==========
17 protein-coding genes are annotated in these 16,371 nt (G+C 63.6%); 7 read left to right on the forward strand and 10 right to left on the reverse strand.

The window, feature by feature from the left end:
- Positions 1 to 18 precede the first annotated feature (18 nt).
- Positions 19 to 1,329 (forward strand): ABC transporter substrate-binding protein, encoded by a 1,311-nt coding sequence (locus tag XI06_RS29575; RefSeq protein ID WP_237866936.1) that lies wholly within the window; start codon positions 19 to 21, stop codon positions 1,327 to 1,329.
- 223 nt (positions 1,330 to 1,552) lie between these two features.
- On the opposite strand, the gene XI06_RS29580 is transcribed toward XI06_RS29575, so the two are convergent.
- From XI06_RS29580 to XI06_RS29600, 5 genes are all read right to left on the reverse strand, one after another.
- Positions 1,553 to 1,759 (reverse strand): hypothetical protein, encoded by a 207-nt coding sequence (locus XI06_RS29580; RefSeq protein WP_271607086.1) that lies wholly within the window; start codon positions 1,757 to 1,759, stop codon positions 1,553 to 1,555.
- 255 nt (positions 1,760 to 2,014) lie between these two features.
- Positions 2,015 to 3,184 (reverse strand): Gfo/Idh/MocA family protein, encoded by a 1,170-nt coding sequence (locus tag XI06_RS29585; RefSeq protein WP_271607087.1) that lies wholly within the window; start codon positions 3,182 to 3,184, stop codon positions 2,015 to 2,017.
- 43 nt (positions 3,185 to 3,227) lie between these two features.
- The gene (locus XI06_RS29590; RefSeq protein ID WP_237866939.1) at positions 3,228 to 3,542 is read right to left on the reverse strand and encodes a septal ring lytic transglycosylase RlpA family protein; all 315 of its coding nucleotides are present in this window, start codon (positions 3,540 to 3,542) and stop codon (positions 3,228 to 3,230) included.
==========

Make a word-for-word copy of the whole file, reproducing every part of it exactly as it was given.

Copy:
17 protein-coding genes are annotated in these 16,371 nt (G+C 63.6%); 7 read left to right on the forward strand and 10 right to left on the reverse strand.

The window, feature by feature from the left end:
- Positions 1 to 18 precede the first annotated feature (18 nt).
- Positions 19 to 1,329 (forward strand): ABC transporter substrate-binding protein, encoded by a 1,311-nt coding sequence (locus tag XI06_RS29575; RefSeq protein ID WP_237866936.1) that lies wholly within the window; start codon positions 19 to 21, stop codon positions 1,327 to 1,329.
- 223 nt (positions 1,330 to 1,552) lie between these two features.
- On the opposite strand, the gene XI06_RS29580 is transcribed toward XI06_RS29575, so the two are convergent.
- From XI06_RS29580 to XI06_RS29600, 5 genes are all read right to left on the reverse strand, one after another.
- Positions 1,553 to 1,759 (reverse strand): hypothetical protein, encoded by a 207-nt coding sequence (locus XI06_RS29580; RefSeq protein WP_271607086.1) that lies wholly within the window; start codon positions 1,757 to 1,759, stop codon positions 1,553 to 1,555.
- 255 nt (positions 1,760 to 2,014) lie between these two features.
- Positions 2,015 to 3,184 (reverse strand): Gfo/Idh/MocA family protein, encoded by a 1,170-nt coding sequence (locus tag XI06_RS29585; RefSeq protein WP_271607087.1) that lies wholly within the window; start codon positions 3,182 to 3,184, stop codon positions 2,015 to 2,017.
- 43 nt (positions 3,185 to 3,227) lie between these two features.
- The gene (locus XI06_RS29590; RefSeq protein ID WP_237866939.1) at positions 3,228 to 3,542 is read right to left on the reverse strand and encodes a septal ring lytic transglycosylase RlpA family protein; all 315 of its coding nucleotides are present in this window, start codon (positions 3,540 to 3,542) and stop codon (positions 3,228 to 3,230) included.